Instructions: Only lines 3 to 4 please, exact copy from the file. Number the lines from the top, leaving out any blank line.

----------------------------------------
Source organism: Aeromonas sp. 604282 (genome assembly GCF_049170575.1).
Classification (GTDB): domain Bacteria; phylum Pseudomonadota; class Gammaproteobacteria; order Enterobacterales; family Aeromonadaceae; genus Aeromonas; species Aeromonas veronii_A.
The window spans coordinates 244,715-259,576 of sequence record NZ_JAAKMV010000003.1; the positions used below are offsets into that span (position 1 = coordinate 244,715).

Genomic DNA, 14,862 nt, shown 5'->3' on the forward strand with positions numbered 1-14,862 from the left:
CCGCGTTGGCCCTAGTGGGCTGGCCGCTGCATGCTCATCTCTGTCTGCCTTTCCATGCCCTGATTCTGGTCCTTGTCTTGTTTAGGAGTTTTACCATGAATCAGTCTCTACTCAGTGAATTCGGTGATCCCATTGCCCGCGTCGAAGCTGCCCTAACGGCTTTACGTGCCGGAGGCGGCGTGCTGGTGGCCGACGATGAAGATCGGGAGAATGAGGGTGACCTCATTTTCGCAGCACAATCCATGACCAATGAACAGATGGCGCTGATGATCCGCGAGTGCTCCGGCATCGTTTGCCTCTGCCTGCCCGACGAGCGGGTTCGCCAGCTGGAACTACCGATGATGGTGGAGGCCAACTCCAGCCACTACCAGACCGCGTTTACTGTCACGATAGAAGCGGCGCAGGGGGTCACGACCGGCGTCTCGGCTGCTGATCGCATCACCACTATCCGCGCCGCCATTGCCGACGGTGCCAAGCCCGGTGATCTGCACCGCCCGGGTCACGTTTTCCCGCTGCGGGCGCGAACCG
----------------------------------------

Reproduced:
The window spans coordinates 244,715-259,576 of sequence record NZ_JAAKMV010000003.1; the positions used below are offsets into that span (position 1 = coordinate 244,715).

Genomic DNA, 14,862 nt, shown 5'->3' on the forward strand with positions numbered 1-14,862 from the left: